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Nutrients 2018, 10(12), 1883; https://doi.org/10.3390/nu10121883

Remembered Meal Satisfaction, Satiety, and Later Snack Food Intake: A Laboratory Study

1
Department of Psychological Sciences, University of Liverpool, Eleanor Rathbone Building, Bedford Street South, Liverpool L69 7ZA, UK
2
Cancer Intelligence, Cancer Research UK, Angel Building, 407 St John Street, London EC1V 4AD, UK
*
Authors to whom correspondence should be addressed.
Received: 15 October 2018 / Revised: 21 November 2018 / Accepted: 21 November 2018 / Published: 3 December 2018
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Abstract

It is well established that the satiety providing effects of food can influence meal size and a disparate area of research suggests that memory regarding recent eating informs food intake. Here we examined whether remembered meal satisfaction (encompassing memory for meal liking and satiety) can be manipulated in the laboratory and whether this influences later food intake. Participants (N = 128, body mass index mean = 23.46kg/m2, standard deviation = 4.70) consumed a fixed lunch and then rehearsed the satisfying or dissatisfying aspects of the meal, or a neutral experience (control), in order to manipulate memory for meal satisfaction. Three hours later participants completed a bogus taste-test to measure food intake and meal memory measures. There was no evidence that memory for general satisfaction with the meal was affected by the rehearsal condition. However, in the dissatisfying rehearsal condition, participants remembered being less satisfied with the satiety-providing effects of the lunch meal than in the satisfying and neutral rehearsal conditions. Snack food consumption did not differ across conditions and there was a small negative correlation between how satiating participants remembered their earlier meal to be and later snack food intake (r = −0.16, p = 0.07). The present study did not produce evidence that memory relating to meal satiety affects later food intake but further research is warranted. View Full-Text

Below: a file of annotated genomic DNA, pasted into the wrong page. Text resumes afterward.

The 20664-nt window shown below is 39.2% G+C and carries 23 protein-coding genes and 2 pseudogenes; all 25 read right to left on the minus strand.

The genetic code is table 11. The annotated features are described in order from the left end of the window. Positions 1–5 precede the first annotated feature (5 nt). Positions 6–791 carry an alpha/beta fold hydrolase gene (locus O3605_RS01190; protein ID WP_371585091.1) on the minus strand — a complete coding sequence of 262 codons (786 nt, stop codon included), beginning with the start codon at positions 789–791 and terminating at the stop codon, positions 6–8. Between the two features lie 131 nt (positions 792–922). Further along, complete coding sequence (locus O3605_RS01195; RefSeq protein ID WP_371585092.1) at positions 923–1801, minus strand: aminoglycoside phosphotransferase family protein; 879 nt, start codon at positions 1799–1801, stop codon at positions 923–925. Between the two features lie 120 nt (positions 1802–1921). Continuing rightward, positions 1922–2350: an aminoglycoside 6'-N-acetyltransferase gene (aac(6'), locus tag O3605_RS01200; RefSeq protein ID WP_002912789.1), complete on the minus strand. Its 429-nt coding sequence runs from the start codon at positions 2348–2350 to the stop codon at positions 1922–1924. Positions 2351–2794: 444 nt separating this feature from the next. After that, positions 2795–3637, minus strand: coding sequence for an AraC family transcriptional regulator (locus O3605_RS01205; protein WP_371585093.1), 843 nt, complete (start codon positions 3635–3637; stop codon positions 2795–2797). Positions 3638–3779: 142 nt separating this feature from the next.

Keywords: memory; remembered satisfaction; satiety; eating behavior memory; remembered satisfaction; satiety; eating behavior
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Whitelock, V.; Robinson, E. Remembered Meal Satisfaction, Satiety, and Later Snack Food Intake: A Laboratory Study. Nutrients 2018, 10, 1883.

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